Revisiting Eno


Apollo: Tribute to Brian Eno

Icebreaker ft. BJ Cole

Release Date: Jun 26, 12

  1. 1
  2. 2
  3. 3
  4. 4
  5. 5
  6. 6
  7. 7
  8. 8
  9. 9
  10. 10

It would be unnecessary to compare Brian Eno’s Apollo album to the reinterpretation done by Icebreaker and BJ Cole. One of the most fundamental differences is the context in which the former album was released. Eno recorded Apollo to coincide with the 1983 documentary (by Al Reinert) on the Apollo space missions. This reimagining by Icebreaker and Cole was formed live, to interpret Eno’s ambient genius in a performance setting. And the results are notable.

It would have been easy to pick from Eno’s catalog, as many have done before, and covered perhaps Here Come the Warm Jets, or Taking Tiger Mountain By Strategy, and just reinterpreted those rock songs. Not that would be a bad thing, either. But to take an ambient record, one can only do so much to not simply recreate what’s there, while still making it their own. Moments into the first song “Signals,” it is difficult to discern the Eno version from Icebreaker’s. Yet there is a slight nuance to Eno’s ambiance, which is hard to recreate. Eno’s ambient music has a signature texture to it that is missing from the tribute. It is almost a spooky feel that seems to be a common ghost in Eno’s works. On the Icebreaker/Cole piece, it’s not so spooky. And it’s not missing in the sense that there’s a void, just simply not there.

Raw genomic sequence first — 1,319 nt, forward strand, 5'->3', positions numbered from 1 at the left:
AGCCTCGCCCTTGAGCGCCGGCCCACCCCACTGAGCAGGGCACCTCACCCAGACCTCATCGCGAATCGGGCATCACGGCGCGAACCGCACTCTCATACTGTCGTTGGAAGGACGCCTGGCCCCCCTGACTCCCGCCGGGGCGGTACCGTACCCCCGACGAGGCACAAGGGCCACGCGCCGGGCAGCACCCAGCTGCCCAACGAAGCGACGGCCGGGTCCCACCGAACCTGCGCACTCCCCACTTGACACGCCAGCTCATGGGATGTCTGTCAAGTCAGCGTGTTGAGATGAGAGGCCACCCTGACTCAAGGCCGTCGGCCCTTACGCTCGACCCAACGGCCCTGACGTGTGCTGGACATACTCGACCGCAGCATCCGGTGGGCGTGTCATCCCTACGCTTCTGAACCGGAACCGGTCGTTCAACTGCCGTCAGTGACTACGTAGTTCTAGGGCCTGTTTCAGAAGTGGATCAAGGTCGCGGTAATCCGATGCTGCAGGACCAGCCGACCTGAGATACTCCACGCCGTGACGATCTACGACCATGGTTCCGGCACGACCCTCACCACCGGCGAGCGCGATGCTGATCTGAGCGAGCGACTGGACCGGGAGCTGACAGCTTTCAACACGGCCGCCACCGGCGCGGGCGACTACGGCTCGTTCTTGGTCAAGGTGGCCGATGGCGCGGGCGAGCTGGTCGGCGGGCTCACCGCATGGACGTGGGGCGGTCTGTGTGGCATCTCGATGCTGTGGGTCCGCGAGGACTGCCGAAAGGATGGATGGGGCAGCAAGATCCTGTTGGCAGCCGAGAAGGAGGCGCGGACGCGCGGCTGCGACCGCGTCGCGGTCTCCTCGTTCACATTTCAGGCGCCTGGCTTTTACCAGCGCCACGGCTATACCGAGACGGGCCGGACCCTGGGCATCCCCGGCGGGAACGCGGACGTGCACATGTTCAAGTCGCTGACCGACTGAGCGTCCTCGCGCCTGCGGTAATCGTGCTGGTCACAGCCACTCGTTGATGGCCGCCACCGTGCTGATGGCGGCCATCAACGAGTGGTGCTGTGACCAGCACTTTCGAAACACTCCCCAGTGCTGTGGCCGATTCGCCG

Icebreaker and Cole every so subtly add touches to Apollo and sort of give it a more animated feel than Eno’s version. While credit is due to Eno for his talent at nearly forming a narrative with his movement from song to song, without meandering or becoming ambiently boring, Icebreaker and Cole do a fine job at modifying that. It must be because of having to live up to the live performances. It would be interesting to know how much technology plays a part in reinterpreted an album such as Apollo. Not to mention the fact that NASA is all but shut down and this music paid tribute to space and the pursuit of space by man. Ambient albums such as these are made for those discussions, and then some.